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The story behind the development of the internal combustion engine piston

“ART” A piston for Toyota’s turbo engine after a two-decade interval.

A challenge to catch up with trend in Europe, “engine downsizing”.

Develop a piston that tops the competition in all properties.

“Engine Downsizing”
Engine downsizing means to use a small engine that provides the power of a larger engine, through the use of recent technologies, e.g., a turbocharger or supercharger. It is the result of car manufacturers attempting to provide more fuel-efficient vehicles, often to deal with more stringent regulations.
The concept had been around for some time, though; Volkswagen is credited for the shift towards smaller engines in Europe with its Golf launched in the mid-2000s that introduced the TSI turbocharged petrol engine.

Meanwhile, domestic auto manufacturers lagged behind the trend.
It was Toyota that took the initiative, by developing a turbo engine, technology that they then put on hold for more than two decades.
It so happened one day in 2012 that Art Metal Mfg. was reached by Toyota, at the time, looking for a new piston for its turbo engines.

A piston is a core component of a reciprocating internal combustion engine.
The performance of a piston can be rated by seven elements that affect the engine as quoted:

“1. Output & Torque; 2. Fuel Consumption; 3. Emissions; 4. Reliability; 5. Noise and Vibration (N&V); 6. Cost; and, 7. Weight.
Meeting specifications/regulatory values, e.g., output, fuel efficiency, is just a fundamental requirement to do with exhaust performance.
A piston must be designed to micron-level precision in every aspect. A 10-gram increase in weight of a piston affects all of the other parts and, eventually, the weight of the engine may increase some kilograms.”

New engines are developed in large projects that, typically, take a minimum of three years and, if you count the initial phase, a total of five years.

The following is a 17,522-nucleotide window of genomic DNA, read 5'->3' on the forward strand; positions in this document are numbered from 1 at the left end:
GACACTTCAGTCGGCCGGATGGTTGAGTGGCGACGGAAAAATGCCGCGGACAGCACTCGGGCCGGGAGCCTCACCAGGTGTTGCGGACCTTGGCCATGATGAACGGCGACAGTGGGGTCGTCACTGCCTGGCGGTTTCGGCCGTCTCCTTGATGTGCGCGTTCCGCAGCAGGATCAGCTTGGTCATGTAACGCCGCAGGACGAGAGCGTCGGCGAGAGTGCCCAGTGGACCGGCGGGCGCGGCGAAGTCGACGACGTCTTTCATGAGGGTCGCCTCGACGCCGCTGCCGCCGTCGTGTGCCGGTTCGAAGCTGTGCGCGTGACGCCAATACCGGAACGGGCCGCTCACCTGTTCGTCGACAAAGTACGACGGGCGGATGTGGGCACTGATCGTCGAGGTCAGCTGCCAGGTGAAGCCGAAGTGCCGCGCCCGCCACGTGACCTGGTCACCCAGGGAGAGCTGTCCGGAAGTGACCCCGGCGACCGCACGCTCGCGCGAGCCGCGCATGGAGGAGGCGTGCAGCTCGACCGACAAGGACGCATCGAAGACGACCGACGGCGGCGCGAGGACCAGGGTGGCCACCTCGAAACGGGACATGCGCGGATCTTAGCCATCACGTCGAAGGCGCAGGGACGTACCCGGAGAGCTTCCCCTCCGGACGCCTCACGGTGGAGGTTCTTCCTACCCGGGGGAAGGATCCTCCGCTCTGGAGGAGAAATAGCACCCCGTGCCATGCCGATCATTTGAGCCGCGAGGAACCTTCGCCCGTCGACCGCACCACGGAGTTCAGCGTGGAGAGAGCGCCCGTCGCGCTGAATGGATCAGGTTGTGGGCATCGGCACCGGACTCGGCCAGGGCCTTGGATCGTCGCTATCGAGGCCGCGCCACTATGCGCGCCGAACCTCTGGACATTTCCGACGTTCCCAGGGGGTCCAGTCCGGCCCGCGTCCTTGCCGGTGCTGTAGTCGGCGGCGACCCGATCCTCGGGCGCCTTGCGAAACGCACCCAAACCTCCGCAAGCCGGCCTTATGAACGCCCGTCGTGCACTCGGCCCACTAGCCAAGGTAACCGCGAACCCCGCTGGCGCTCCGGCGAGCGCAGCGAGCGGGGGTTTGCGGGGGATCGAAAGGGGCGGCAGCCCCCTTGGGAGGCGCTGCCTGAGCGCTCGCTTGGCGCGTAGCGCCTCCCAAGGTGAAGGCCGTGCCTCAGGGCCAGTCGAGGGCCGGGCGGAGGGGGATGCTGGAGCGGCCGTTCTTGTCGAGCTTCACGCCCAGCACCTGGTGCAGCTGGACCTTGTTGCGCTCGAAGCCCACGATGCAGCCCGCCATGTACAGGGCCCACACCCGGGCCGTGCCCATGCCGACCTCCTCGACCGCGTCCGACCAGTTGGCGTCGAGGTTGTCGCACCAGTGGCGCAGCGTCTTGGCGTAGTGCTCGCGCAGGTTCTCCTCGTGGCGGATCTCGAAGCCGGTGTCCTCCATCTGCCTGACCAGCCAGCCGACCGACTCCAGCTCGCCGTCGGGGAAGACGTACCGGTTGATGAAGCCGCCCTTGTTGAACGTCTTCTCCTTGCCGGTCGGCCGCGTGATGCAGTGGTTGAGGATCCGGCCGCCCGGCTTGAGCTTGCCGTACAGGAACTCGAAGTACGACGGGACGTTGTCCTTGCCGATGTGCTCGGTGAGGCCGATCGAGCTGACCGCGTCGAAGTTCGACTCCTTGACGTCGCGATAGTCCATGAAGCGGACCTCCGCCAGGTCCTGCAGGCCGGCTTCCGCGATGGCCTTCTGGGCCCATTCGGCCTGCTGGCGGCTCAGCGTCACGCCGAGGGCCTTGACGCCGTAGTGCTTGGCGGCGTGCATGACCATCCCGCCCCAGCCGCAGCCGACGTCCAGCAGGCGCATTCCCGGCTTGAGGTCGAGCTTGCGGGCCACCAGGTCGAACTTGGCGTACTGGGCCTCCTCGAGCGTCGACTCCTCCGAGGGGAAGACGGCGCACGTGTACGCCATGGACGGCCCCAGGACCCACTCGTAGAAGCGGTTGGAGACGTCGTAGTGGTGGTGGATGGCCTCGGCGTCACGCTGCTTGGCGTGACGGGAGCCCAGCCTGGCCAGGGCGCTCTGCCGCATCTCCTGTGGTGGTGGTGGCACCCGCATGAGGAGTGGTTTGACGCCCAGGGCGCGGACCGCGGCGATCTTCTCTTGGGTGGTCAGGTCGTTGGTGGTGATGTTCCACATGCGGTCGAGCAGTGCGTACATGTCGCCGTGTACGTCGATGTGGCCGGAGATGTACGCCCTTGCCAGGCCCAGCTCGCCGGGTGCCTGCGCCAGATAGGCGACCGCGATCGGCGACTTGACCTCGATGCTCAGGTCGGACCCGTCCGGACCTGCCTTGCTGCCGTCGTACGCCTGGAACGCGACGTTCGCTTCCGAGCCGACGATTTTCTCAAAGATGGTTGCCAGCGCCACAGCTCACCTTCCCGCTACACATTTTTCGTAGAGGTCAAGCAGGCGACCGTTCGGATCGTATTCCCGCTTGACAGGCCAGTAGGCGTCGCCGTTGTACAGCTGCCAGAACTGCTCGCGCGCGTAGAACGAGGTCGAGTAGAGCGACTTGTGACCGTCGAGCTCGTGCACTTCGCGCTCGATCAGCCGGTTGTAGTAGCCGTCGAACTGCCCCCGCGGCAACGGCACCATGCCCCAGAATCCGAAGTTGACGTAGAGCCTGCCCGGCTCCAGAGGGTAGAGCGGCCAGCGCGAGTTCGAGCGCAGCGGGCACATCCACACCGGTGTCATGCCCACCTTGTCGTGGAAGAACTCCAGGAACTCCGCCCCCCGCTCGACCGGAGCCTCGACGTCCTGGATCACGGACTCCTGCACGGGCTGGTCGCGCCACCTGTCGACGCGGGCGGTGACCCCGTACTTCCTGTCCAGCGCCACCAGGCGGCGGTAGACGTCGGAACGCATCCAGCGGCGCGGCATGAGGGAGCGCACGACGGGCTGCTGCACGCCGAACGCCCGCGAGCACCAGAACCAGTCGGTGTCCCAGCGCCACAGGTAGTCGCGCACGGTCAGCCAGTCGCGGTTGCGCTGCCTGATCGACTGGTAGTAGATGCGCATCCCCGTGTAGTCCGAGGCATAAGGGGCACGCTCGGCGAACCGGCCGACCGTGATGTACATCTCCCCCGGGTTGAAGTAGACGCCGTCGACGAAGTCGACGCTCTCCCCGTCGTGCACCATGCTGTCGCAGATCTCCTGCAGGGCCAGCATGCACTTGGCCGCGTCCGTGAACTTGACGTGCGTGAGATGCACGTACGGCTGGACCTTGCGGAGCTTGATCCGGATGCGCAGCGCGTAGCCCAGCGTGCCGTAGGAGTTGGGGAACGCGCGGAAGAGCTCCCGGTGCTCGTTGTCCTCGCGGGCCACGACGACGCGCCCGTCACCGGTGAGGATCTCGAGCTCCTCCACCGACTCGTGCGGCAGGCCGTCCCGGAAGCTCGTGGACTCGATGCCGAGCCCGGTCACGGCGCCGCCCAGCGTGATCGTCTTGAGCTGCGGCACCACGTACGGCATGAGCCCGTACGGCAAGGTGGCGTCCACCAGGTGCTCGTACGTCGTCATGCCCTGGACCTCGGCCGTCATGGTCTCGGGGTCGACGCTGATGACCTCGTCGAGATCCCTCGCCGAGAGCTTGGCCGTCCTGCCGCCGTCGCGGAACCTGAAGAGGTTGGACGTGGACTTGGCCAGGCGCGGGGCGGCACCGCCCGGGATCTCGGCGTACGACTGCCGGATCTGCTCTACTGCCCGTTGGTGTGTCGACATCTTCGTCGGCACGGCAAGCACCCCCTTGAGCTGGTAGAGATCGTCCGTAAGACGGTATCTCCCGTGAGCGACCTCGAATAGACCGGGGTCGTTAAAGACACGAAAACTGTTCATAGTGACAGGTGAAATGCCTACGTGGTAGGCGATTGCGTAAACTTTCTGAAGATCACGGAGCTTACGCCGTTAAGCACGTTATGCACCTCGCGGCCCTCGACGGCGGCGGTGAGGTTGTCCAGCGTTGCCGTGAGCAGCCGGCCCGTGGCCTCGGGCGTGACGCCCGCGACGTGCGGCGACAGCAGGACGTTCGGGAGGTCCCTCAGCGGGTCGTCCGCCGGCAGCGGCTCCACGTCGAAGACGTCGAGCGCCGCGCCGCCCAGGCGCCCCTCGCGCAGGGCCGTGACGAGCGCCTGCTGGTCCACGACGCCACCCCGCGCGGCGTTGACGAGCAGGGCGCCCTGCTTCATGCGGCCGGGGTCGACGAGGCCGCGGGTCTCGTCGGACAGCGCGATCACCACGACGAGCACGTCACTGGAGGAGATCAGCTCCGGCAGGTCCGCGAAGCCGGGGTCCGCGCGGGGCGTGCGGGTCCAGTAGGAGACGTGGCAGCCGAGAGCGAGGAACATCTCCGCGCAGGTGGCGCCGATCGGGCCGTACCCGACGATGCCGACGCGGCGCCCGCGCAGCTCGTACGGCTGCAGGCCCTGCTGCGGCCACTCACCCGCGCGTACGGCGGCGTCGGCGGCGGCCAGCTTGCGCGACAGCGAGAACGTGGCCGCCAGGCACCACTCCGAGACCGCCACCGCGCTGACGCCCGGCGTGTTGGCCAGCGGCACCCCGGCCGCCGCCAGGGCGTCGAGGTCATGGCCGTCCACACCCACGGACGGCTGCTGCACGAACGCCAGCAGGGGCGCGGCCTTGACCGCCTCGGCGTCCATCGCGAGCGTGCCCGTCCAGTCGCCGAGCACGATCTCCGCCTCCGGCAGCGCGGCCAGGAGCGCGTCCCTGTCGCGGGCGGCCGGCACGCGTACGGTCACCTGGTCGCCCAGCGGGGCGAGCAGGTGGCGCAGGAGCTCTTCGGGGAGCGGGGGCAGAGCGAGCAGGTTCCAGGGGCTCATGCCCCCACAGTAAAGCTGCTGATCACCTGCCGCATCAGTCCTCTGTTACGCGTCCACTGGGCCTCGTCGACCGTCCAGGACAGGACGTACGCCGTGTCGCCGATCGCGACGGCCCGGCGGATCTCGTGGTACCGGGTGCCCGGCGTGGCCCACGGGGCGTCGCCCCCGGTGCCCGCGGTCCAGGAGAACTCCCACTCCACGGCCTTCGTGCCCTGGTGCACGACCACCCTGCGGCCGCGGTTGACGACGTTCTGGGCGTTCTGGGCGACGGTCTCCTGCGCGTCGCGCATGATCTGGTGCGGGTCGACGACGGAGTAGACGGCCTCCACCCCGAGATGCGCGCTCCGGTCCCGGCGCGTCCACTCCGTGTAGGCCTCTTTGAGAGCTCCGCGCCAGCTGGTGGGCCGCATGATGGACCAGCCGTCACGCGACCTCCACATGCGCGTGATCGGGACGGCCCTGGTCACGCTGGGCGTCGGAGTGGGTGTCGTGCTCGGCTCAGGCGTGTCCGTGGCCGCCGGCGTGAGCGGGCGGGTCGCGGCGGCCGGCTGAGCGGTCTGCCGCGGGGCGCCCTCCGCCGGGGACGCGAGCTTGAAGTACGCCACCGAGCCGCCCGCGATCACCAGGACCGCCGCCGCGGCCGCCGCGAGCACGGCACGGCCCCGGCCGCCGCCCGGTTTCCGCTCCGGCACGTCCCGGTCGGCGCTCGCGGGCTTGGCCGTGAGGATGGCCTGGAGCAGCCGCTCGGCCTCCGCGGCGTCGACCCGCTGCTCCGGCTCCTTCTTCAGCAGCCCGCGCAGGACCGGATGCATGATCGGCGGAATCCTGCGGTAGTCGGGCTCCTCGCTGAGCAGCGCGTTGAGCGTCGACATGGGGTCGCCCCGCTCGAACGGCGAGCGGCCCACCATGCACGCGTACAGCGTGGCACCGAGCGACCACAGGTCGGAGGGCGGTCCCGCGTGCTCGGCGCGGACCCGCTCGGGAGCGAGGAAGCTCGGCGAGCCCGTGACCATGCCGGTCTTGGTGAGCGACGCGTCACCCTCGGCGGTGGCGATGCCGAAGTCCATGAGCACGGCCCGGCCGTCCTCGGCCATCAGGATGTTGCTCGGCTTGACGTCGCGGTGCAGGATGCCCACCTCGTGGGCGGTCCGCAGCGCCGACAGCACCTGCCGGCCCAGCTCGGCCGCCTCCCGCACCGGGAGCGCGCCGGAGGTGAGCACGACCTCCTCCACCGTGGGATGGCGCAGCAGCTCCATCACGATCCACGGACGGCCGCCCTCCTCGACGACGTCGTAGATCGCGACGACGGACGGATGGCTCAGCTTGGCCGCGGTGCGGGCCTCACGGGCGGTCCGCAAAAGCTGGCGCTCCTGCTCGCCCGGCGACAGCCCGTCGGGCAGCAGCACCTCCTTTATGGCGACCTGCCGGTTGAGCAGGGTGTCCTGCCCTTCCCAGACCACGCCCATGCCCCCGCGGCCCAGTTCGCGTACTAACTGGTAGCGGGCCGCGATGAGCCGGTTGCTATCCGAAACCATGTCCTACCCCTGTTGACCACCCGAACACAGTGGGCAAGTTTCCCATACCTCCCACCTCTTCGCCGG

In the early stages, auto manufacturers do not disclose models they plan to put a new engine in, to their suppliers. They specify the target power level of the engine.


Use of iron-aluminum alloy technologies fostered in diesel engine pistons

The information that Toyota disclosed was: “It’s for an in-line 4-cylinder turbo engine with a displacement of 1998 cc. The initial target output is 175 kW (238 PS).”
“To outperform competitors in all of the elements, including the specified output, was what they required of ART.”

That meant a piston capable of withstanding ever higher pressures and thermal loads.
The answer the project team came up with was to cast an wear-resistant ring made of Ni-resist cast iron alloy into the piston.
“ART had extensive expertise in casting different metals to aluminum alloys from their manufacturing of pistons for diesel engines.
We had never tried the technique with gasoline engines but knew, to top the competition, we had to in this case.”

An alloy containing iron is heavier than aluminum.
A piston is a component of reciprocating engines that slides up and down in the cylinder.
One thing to remember is that a gasoline engine can reach speeds of 6,000 rpm or over, much higher than that of a diesel engine.
The slightest increase in weight of a piston will affect all of the other engine parts.

To make it lighter, the initial drawing from the designer was based on a technique called “down gauging”, which removes the unnecessary portions of a component that have no effect on the performance of the piston.


Applied the technique of a “windup toy” to achieve geometry complexity.

The production engineer of the project took a look and found what was in it was something almost impossible unless a dedicated, new, and probably very expensive equipment would be allowed.

Down gauging an upper, lower, right, or left portion is a common technique, but taking out a diagonal portion in the location that is inside the component to be cast out seemed beyond the bounds of physical possibility.
Some may have seen a windup toy. Some automotive parts ART had produced utilized that concept of splitting one part into several sub-parts.

He recalls, “Let the mold have seven subsections, one of which, for instance, goes downward by 10 mm, then the rest moves diagonally. That works to cast a more complex geometry.
With improved structural and dimensional precision of the mechanism, the machines available there, without any change in machinery specifications, were good enough to deal with that elaborate geometry.”

Another challenge was there.
The piston head has three distinctive upright crescent walls.
They are designed to optimize the combustion when the fuel coming from the injector hits the walls.
The incline angle of zero degrees, i.e., upright, is important towards achieving the desired combustion efficiency.

“That was another challenge.
We needed a minimum 5˚ draft angle; otherwise, scoring would scar the wall surfaces.
But, from repeated simulations of prototypes, it turned out eliminating the incline in the walls would result in a significantly reduced rate of exhaust.